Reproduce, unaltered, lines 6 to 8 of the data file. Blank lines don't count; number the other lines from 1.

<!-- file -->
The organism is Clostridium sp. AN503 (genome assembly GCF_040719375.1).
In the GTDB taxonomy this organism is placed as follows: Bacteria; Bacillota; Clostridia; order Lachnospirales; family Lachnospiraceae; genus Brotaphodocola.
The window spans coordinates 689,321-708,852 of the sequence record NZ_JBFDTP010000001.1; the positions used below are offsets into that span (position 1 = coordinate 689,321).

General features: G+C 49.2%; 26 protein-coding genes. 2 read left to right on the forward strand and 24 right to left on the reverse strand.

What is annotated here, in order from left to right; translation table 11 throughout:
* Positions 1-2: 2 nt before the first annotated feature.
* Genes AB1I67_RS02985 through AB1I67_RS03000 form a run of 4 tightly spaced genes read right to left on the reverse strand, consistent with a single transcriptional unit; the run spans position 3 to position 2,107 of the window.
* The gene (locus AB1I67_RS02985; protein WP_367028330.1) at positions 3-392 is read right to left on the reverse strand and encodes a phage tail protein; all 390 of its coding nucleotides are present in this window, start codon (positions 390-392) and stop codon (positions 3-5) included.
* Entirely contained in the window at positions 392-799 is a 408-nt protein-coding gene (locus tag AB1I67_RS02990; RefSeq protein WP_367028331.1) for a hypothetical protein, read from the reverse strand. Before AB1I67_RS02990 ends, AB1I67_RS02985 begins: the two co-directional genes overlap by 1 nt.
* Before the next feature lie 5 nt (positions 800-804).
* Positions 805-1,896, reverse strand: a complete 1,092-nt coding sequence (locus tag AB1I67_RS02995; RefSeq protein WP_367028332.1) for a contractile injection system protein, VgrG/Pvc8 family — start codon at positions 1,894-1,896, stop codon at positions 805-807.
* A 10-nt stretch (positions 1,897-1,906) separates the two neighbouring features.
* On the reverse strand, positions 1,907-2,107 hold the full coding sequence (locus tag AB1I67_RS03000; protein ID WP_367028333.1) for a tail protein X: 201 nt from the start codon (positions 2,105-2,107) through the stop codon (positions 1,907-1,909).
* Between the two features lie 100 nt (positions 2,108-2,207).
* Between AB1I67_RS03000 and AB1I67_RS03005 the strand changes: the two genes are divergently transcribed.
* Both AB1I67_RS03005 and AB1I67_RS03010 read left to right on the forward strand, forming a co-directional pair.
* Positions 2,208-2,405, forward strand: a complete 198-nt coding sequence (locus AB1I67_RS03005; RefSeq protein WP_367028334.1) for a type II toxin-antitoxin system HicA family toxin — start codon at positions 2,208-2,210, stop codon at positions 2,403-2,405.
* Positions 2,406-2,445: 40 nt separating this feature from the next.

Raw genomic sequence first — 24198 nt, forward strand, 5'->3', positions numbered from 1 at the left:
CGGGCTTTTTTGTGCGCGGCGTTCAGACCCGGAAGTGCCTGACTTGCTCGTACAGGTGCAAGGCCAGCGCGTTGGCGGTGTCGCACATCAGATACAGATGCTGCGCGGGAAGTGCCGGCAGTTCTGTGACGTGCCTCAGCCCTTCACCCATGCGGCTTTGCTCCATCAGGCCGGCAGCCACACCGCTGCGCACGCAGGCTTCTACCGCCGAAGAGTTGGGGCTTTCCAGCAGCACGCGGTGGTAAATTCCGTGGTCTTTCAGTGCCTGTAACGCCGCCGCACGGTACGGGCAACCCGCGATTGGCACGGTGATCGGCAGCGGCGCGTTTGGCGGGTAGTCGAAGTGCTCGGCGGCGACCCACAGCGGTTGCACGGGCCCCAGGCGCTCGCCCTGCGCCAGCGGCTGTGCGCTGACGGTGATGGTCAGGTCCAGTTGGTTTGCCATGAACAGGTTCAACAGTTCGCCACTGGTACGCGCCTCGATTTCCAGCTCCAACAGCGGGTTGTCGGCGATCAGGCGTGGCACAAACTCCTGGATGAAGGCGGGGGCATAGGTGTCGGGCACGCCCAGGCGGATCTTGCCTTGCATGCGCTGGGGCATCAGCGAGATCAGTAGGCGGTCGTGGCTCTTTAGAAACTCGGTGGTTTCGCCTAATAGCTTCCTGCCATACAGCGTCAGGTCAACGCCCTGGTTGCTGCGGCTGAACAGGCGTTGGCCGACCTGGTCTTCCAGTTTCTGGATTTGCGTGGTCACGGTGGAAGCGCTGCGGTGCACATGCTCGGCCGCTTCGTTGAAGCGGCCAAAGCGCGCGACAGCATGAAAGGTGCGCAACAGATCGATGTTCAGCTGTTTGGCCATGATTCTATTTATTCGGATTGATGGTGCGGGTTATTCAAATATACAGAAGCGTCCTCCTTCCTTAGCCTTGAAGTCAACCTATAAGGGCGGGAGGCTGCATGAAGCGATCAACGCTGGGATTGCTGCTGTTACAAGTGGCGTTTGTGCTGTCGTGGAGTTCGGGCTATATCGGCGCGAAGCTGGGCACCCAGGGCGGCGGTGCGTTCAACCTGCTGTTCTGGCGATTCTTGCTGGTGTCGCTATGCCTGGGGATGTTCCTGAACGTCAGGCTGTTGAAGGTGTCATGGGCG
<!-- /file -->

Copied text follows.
* Positions 1-2: 2 nt before the first annotated feature.
* Genes AB1I67_RS02985 through AB1I67_RS03000 form a run of 4 tightly spaced genes read right to left on the reverse strand, consistent with a single transcriptional unit; the run spans position 3 to position 2,107 of the window.
* The gene (locus AB1I67_RS02985; protein WP_367028330.1) at positions 3-392 is read right to left on the reverse strand and encodes a phage tail protein; all 390 of its coding nucleotides are present in this window, start codon (positions 390-392) and stop codon (positions 3-5) included.